After a week of leaked details about Purdue's opioid settlement negotiations, the company's reportedly threatening to file for bankruptcy before the end of September if it can’t reach a deal.
So is Purdue making an offer states can't refuse?
If it's prepping for a quick bankruptcy filing, as Reuters reports, that just might be an ultimatum for opioid plaintiffs squawking about its up-to-$12 billion settlement offer. State AGs, for example, were none too impressed with the settlement terms, which relied on future royalties—including from OxyContin, the notoriously addictive drug, no less—and donations of overdose meds.
Under the deal, Purdue's founding Sackler family would pay $3 billion—plus about $1.5 billion following the sale of another company—according to NBC News and Reuters reports. The company would restructure as a “public benefit trust” for at least 10 years, donate $4 billion worth of drugs and chip in from ongoing profits to the tune of $7 billion and $8 billion.
Several state AGs weren’t in favor of those terms, partly because they'd leave the Sacklers with billions in wealth, the Wall Street Journal reported. In 2016, Forbes calculated the family's net worth to be around $14 billion.
Connecticut’s AG William Tong in a statement called for the company "broken up and shut down" and said its assets should be "liquidated,” as quoted by the Hartford Courant.
“Connecticut demands that the Sacklers and Purdue management be forced completely out of the opioid business, domestically and internationally, and that they never be allowed to return," he added.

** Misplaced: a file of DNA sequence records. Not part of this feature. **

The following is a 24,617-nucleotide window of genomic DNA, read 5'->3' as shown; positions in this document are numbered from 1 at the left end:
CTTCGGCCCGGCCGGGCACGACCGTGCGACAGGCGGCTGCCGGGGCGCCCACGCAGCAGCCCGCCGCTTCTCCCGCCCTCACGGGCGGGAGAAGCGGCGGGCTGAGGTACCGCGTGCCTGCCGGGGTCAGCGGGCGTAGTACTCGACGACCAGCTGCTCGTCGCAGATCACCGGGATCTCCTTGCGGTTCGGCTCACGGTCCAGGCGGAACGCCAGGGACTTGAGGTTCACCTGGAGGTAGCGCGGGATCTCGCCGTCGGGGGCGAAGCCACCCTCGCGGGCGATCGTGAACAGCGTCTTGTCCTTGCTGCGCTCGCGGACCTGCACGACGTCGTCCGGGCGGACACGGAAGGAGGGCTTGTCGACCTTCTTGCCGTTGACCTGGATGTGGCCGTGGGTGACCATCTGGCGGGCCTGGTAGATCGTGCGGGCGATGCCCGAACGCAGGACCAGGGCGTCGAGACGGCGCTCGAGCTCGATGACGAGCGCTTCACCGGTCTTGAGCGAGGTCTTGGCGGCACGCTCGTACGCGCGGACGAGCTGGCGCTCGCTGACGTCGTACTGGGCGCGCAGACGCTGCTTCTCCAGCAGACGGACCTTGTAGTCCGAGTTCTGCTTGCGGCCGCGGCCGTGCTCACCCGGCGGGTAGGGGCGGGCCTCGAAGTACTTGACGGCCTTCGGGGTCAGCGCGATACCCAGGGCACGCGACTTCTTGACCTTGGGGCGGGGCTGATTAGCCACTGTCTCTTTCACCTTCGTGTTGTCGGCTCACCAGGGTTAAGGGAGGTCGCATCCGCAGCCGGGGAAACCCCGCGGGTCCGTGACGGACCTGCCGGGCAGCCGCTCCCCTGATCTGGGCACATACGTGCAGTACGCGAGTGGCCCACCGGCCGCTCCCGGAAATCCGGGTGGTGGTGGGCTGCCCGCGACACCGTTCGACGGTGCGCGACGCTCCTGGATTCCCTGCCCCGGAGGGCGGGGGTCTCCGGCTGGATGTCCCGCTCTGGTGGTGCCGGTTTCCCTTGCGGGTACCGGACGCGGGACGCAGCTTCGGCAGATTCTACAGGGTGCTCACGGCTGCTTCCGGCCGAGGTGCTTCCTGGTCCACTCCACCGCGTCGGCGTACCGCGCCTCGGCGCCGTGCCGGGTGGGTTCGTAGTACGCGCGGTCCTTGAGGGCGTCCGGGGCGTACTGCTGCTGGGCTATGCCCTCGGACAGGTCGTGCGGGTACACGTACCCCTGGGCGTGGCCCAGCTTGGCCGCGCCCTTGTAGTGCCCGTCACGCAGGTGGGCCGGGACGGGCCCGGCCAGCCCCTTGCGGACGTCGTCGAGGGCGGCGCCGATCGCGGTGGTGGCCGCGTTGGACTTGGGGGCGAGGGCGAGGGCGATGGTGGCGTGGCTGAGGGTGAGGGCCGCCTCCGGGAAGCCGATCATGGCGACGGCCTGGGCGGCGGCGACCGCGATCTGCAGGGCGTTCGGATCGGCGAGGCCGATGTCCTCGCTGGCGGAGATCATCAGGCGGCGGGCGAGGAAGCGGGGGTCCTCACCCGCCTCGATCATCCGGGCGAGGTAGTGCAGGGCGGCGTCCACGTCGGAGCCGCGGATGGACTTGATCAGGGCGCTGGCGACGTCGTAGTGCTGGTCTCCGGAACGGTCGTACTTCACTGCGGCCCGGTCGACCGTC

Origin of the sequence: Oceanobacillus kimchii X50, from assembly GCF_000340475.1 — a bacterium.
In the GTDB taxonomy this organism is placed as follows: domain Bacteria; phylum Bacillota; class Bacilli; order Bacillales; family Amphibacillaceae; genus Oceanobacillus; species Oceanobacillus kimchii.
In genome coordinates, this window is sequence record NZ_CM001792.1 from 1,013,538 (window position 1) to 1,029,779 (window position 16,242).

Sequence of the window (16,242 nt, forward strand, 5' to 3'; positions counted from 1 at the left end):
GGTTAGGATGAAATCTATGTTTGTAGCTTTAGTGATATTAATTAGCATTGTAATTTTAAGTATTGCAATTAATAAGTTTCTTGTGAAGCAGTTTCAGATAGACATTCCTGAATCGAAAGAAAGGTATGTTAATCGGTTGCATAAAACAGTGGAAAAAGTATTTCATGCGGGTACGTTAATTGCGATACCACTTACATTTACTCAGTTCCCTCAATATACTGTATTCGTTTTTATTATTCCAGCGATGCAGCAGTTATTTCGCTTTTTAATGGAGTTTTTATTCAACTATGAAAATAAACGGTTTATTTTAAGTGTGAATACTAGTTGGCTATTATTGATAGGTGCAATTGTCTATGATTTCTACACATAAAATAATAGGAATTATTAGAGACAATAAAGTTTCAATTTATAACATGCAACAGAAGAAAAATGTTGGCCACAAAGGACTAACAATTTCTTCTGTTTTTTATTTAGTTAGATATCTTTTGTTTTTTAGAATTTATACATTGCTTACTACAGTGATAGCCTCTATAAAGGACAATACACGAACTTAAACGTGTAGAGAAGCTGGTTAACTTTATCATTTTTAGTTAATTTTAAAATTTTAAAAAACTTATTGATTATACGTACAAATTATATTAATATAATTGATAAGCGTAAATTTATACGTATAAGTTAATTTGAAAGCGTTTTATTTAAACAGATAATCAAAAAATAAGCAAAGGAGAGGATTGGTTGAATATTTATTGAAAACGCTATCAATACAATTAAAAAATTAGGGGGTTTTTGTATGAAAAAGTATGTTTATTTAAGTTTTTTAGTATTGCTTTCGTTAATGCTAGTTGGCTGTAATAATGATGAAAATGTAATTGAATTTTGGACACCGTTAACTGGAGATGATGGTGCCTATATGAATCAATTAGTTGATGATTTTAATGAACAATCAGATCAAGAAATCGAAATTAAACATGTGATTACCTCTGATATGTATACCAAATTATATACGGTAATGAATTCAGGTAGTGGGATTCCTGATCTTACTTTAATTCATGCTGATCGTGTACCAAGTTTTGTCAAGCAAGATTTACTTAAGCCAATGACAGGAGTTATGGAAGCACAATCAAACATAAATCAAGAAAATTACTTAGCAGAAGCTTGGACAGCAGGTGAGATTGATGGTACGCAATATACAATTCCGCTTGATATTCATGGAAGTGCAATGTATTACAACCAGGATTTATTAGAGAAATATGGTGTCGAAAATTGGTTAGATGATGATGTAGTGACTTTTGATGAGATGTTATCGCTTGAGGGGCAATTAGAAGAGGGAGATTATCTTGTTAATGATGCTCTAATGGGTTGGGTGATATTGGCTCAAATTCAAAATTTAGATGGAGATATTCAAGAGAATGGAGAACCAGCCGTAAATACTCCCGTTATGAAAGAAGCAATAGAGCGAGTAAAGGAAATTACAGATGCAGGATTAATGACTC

But states in favor figure the settlement in hand is better than what they'd get negotiating with a bankrupt Purdue. And that's just the logic Purdue's likely to approve. In fact, lawyers for the company told plaintiffs they’d be likely to get about $1 billion under the sort of last-minute bankruptcy Purdue's considering—a so-called “free-fall” bankruptcy, with no predefined restructuring plan or agreements.
The judge overseeing the talks wants 35 states to get on board, but not enough have signed up yet, according to reports. Some states would push back at Purdue attempting to file bankruptcy without a settlement, sources told Reuters.
As the talks play out, the national opioid litigation is moving toward a bellwether trial set for late next month. The trial will test the claims of Ohio's Summit and Cuyahoga counties against opioid drugmakers and distributors. Endo and Allergan already settled those lawsuits. Ohio's attorney general Dave Yost, meanwhile, has asked the court to delay the trial until his own lawsuit makes it to trial.
Aside from the multidistrict litigation, Oklahoma sued Purdue, Teva and Johnson & Johnson in the first opioid lawsuit to be tried in court. The state secured settlements worth $270 million and $85 million from Purdue and Teva, respectively, plus a $572 million judgment against J&J. J&J has said it'll appeal.